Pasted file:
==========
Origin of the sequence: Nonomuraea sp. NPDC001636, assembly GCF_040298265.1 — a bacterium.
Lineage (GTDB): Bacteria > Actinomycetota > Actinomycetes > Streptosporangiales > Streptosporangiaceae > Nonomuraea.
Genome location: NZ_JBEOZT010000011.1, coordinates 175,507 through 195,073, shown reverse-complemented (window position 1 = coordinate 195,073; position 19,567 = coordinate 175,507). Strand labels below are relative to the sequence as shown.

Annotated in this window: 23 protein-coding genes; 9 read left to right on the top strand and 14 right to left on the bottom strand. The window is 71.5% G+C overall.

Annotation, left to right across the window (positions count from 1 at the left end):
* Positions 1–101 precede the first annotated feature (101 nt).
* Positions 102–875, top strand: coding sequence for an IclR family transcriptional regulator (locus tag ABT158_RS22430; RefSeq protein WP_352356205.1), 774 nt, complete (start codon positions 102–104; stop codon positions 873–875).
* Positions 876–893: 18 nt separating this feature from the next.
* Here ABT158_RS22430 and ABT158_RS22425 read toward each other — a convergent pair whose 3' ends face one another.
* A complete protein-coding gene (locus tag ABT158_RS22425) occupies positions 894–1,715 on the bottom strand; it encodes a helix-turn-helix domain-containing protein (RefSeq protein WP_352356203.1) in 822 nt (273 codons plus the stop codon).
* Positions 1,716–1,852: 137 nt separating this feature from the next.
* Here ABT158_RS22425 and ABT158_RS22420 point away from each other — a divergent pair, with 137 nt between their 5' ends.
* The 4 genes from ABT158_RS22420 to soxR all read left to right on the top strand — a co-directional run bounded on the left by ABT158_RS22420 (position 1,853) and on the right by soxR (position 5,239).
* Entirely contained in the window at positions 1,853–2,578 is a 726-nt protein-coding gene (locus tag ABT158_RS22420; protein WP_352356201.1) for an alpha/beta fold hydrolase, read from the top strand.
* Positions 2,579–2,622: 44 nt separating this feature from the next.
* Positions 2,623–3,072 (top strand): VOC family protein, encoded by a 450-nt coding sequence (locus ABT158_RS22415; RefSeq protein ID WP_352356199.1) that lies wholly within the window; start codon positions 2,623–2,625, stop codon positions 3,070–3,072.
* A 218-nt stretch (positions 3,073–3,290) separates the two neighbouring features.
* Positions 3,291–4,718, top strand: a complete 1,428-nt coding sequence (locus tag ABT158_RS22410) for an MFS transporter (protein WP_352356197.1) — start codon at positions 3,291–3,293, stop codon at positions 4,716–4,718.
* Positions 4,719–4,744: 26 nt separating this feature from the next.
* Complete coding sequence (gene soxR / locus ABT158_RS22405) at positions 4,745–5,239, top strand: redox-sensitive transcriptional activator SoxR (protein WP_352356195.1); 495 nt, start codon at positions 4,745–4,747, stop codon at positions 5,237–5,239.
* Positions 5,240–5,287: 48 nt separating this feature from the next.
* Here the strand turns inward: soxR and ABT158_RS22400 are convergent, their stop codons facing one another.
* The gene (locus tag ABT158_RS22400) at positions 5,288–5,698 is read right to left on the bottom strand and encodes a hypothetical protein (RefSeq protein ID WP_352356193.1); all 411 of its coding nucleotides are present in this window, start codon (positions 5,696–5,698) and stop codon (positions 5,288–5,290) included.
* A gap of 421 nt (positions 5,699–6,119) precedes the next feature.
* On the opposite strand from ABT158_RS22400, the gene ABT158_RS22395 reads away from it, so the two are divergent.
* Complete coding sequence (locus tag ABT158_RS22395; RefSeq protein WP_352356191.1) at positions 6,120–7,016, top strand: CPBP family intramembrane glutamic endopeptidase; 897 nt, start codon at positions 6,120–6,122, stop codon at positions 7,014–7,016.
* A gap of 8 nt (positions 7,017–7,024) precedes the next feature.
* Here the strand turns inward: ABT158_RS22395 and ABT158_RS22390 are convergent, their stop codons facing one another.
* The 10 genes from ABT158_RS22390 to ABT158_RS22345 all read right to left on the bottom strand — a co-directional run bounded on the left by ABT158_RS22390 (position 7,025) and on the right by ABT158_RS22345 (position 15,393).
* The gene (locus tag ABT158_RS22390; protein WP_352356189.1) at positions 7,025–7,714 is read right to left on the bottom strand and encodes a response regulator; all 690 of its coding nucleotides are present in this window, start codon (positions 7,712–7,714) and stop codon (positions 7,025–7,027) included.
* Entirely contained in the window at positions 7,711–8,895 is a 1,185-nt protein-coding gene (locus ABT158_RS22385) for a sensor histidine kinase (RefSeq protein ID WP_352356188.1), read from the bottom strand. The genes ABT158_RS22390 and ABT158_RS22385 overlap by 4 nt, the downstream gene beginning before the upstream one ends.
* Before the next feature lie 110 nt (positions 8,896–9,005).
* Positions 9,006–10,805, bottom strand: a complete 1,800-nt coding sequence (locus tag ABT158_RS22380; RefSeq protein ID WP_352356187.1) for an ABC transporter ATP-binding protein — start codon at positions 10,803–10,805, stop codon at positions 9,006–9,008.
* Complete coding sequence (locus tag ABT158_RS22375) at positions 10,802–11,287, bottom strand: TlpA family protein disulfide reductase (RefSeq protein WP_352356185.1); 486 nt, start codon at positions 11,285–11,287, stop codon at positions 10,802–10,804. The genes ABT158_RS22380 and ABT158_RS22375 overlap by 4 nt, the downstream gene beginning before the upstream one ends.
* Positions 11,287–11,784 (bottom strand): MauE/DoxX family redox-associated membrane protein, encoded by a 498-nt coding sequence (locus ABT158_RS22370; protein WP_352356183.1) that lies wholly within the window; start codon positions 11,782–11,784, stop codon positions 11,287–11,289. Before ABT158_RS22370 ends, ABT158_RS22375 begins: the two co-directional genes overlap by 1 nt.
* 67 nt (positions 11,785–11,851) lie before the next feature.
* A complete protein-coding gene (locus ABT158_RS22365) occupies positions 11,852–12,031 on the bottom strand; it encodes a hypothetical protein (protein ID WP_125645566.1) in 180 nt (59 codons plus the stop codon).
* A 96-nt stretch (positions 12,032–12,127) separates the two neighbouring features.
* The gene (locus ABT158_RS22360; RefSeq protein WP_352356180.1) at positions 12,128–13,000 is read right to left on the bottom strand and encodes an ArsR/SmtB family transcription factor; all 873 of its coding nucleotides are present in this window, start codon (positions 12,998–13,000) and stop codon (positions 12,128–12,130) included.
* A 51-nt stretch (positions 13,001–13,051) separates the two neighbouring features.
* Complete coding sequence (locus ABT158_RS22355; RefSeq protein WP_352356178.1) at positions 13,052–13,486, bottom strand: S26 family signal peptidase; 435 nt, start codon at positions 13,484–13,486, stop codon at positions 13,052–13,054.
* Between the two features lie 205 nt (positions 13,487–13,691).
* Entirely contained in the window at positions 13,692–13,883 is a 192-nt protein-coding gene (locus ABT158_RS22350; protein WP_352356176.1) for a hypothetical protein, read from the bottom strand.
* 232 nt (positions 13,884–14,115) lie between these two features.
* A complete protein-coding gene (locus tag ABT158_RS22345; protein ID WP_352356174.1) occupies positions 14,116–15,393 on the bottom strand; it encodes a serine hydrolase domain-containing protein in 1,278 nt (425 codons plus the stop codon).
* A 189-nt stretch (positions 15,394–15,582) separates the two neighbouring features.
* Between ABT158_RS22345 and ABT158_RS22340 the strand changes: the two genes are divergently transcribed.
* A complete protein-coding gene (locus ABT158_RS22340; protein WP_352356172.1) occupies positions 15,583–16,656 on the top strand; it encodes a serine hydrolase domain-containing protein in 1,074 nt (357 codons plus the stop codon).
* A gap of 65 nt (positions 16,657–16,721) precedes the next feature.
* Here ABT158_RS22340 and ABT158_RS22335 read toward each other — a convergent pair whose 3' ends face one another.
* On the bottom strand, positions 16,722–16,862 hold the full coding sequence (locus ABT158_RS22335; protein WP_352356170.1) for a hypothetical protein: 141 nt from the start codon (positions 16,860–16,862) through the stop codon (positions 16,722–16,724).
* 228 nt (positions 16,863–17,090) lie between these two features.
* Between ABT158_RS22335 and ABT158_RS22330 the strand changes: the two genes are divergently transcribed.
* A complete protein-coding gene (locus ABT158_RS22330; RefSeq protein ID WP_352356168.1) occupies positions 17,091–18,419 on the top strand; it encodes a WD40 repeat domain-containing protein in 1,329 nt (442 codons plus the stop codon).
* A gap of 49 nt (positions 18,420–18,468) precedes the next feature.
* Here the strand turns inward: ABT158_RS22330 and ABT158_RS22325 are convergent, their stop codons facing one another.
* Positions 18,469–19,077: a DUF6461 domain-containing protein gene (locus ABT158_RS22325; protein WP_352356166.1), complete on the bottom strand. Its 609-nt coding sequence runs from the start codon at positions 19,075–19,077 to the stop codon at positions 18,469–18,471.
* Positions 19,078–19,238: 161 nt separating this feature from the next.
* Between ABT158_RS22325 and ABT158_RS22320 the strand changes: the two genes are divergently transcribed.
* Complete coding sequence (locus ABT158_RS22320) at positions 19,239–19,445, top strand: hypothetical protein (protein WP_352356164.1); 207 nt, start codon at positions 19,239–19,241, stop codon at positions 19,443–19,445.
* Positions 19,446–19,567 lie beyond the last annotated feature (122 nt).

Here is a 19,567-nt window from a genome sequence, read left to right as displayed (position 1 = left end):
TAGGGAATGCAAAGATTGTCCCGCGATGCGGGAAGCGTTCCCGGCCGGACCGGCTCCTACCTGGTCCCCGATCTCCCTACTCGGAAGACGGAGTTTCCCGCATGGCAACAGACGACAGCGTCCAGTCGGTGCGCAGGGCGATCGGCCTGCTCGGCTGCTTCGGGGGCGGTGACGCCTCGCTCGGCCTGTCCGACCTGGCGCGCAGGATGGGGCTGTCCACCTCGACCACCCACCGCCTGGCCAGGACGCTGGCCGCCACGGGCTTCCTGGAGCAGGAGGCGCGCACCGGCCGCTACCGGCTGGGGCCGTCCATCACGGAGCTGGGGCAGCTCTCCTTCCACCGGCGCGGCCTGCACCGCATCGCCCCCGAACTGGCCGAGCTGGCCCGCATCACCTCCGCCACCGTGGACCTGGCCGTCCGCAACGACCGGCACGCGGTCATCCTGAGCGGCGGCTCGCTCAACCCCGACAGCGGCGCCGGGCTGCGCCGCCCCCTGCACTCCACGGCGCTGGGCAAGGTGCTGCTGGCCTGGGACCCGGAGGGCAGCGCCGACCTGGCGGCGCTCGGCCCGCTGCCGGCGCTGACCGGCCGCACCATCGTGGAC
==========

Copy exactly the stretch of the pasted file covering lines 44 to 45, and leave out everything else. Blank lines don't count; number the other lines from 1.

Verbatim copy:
* 232 nt (positions 13,884–14,115) lie between these two features.
* A complete protein-coding gene (locus tag ABT158_RS22345; protein ID WP_352356174.1) occupies positions 14,116–15,393 on the bottom strand; it encodes a serine hydrolase domain-containing protein in 1,278 nt (425 codons plus the stop codon).